Orphan Awareness Month – Everyone has a story

For those of you all that don’t know November is Orphan Awareness Month.  I wanted to write an update / blog post  on this topic because orphans simply put break my heart.

Almost every trip I get the opportunity to lead serves at an orphanage in Belize City.  It is, for me, the worst part of the trip.  I hate it.  I hate seeing kids the way they are there.  I hate seeing survivalist mentality cause a 3 year old girl to bite, hit, pull hair to get a McDonald’s toy.  I hate seeing lying, cheating, stealing from children not much older than my nephews.  They have no other way.  They must protect themselves because for their whole lives no one else has.  I hate it.

I hate it also because it challenges me.  It challenges me not to love on and play with those kids because that comes naturally to me.  God has blessed me with the ability to love on and play with children with ease.  No, it challenges me to ask critical questions of myself, my family, my sphere of influence.  Are we doing enough?  Is there more?  Is there hope?  Do these kids really have a chance?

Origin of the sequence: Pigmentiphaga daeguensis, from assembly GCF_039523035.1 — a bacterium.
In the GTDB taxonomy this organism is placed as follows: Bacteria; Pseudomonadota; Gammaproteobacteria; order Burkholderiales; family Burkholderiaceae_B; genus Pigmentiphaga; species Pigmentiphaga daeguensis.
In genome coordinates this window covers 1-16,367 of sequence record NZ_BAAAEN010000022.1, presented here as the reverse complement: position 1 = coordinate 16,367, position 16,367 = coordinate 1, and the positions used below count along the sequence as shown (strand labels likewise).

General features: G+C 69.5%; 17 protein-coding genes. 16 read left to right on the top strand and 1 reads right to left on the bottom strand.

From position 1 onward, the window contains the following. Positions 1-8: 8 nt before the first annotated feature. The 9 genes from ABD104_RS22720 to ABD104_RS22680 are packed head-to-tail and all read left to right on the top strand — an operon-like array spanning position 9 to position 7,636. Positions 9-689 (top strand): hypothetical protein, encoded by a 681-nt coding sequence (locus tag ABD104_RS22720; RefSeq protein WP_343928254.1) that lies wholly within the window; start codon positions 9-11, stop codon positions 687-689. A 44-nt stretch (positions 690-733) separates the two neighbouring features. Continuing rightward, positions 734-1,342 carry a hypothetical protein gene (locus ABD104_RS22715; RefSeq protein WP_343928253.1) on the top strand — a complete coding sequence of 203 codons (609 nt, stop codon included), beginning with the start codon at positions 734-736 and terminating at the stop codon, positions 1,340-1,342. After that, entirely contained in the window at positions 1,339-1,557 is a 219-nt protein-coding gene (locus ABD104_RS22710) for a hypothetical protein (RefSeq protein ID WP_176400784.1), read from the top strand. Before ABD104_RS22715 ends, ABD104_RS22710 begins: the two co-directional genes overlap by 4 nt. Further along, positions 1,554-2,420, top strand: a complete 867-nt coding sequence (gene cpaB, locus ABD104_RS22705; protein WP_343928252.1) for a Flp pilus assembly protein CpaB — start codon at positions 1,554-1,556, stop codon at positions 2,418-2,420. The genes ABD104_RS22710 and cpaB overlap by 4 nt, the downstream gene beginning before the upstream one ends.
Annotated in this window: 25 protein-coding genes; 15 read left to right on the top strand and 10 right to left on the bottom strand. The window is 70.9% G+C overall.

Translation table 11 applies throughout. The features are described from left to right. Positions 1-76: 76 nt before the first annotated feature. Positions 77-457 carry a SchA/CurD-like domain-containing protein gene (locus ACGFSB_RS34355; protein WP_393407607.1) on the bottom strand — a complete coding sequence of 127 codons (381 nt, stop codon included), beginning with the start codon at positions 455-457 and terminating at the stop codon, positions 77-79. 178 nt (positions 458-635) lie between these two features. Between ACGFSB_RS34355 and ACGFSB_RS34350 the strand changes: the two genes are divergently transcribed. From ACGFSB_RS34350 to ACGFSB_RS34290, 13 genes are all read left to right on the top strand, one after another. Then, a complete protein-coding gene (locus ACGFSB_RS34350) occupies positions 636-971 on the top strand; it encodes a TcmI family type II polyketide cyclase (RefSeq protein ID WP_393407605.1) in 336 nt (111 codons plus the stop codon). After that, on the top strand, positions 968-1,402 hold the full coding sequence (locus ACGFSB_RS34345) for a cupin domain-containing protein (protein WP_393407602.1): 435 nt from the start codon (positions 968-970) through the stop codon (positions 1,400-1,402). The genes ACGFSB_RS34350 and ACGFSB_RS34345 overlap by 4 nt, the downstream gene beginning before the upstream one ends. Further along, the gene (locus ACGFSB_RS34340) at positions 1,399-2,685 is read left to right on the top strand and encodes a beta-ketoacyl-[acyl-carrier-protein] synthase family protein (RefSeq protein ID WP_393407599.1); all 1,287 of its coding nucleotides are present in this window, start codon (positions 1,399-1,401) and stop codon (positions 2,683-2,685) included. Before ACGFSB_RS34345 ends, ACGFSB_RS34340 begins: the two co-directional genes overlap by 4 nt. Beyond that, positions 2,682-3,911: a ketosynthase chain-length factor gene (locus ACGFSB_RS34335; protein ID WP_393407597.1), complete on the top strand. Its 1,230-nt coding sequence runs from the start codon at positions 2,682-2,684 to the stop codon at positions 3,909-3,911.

I won’t bore you all with information on orphans in the world.  Here are the only two things that you need to know.

  1. There are A LOT of orphans in the world
  2. We are COMMANDED by God to do something about this.
    • Matthew 25:40 – Whatever you did for the least of these you have done for me [my paraphrase]
    • James 1:27 – “Religion that is pure and undefiled before God, the Father, is this: to visit orphans and widows in their affliction, and to keep oneself unstained from the world”

Everyone has an orphan story or more appropriately everyone should have an orphan story.  It is a commandment.